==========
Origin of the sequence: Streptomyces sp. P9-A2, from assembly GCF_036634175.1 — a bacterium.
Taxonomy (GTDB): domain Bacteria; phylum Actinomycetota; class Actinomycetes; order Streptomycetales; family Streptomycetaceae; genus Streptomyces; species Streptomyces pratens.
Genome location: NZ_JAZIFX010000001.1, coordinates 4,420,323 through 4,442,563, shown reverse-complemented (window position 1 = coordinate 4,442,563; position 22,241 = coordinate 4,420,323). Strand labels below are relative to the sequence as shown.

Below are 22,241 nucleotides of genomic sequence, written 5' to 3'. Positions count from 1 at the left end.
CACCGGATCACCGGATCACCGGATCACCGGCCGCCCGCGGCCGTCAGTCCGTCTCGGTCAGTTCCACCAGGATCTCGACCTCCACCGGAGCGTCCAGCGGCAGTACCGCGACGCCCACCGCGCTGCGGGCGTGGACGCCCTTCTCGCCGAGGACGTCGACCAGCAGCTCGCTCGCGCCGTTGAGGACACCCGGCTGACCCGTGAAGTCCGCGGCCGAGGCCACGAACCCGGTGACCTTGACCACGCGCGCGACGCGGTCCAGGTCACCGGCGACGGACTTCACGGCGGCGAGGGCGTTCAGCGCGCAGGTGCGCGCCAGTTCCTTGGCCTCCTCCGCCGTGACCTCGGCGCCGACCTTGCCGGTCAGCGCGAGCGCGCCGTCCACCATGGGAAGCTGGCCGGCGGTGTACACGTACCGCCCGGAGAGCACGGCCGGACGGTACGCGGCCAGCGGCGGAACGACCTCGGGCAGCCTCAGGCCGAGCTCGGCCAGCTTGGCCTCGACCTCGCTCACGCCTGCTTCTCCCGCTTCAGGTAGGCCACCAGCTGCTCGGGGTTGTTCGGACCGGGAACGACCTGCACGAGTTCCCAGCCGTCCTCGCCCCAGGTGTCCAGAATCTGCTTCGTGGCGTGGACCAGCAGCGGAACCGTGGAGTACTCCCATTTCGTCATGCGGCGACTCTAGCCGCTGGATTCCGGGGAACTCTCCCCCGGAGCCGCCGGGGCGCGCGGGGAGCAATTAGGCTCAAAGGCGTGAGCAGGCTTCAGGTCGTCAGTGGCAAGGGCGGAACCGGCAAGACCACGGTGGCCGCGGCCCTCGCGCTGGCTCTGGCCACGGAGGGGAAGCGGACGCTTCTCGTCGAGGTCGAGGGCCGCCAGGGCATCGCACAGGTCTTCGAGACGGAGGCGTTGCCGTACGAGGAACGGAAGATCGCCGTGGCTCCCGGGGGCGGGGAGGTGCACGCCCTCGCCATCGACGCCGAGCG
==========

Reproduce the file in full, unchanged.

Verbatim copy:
Origin of the sequence: Streptomyces sp. P9-A2, from assembly GCF_036634175.1 — a bacterium.
Taxonomy (GTDB): domain Bacteria; phylum Actinomycetota; class Actinomycetes; order Streptomycetales; family Streptomycetaceae; genus Streptomyces; species Streptomyces pratens.
Genome location: NZ_JAZIFX010000001.1, coordinates 4,420,323 through 4,442,563, shown reverse-complemented (window position 1 = coordinate 4,442,563; position 22,241 = coordinate 4,420,323). Strand labels below are relative to the sequence as shown.

Below are 22,241 nucleotides of genomic sequence, written 5' to 3'. Positions count from 1 at the left end.
CACCGGATCACCGGATCACCGGATCACCGGCCGCCCGCGGCCGTCAGTCCGTCTCGGTCAGTTCCACCAGGATCTCGACCTCCACCGGAGCGTCCAGCGGCAGTACCGCGACGCCCACCGCGCTGCGGGCGTGGACGCCCTTCTCGCCGAGGACGTCGACCAGCAGCTCGCTCGCGCCGTTGAGGACACCCGGCTGACCCGTGAAGTCCGCGGCCGAGGCCACGAACCCGGTGACCTTGACCACGCGCGCGACGCGGTCCAGGTCACCGGCGACGGACTTCACGGCGGCGAGGGCGTTCAGCGCGCAGGTGCGCGCCAGTTCCTTGGCCTCCTCCGCCGTGACCTCGGCGCCGACCTTGCCGGTCAGCGCGAGCGCGCCGTCCACCATGGGAAGCTGGCCGGCGGTGTACACGTACCGCCCGGAGAGCACGGCCGGACGGTACGCGGCCAGCGGCGGAACGACCTCGGGCAGCCTCAGGCCGAGCTCGGCCAGCTTGGCCTCGACCTCGCTCACGCCTGCTTCTCCCGCTTCAGGTAGGCCACCAGCTGCTCGGGGTTGTTCGGACCGGGAACGACCTGCACGAGTTCCCAGCCGTCCTCGCCCCAGGTGTCCAGAATCTGCTTCGTGGCGTGGACCAGCAGCGGAACCGTGGAGTACTCCCATTTCGTCATGCGGCGACTCTAGCCGCTGGATTCCGGGGAACTCTCCCCCGGAGCCGCCGGGGCGCGCGGGGAGCAATTAGGCTCAAAGGCGTGAGCAGGCTTCAGGTCGTCAGTGGCAAGGGCGGAACCGGCAAGACCACGGTGGCCGCGGCCCTCGCGCTGGCTCTGGCCACGGAGGGGAAGCGGACGCTTCTCGTCGAGGTCGAGGGCCGCCAGGGCATCGCACAGGTCTTCGAGACGGAGGCGTTGCCGTACGAGGAACGGAAGATCGCCGTGGCTCCCGGGGGCGGGGAGGTGCACGCCCTCGCCATCGACGCCGAGCG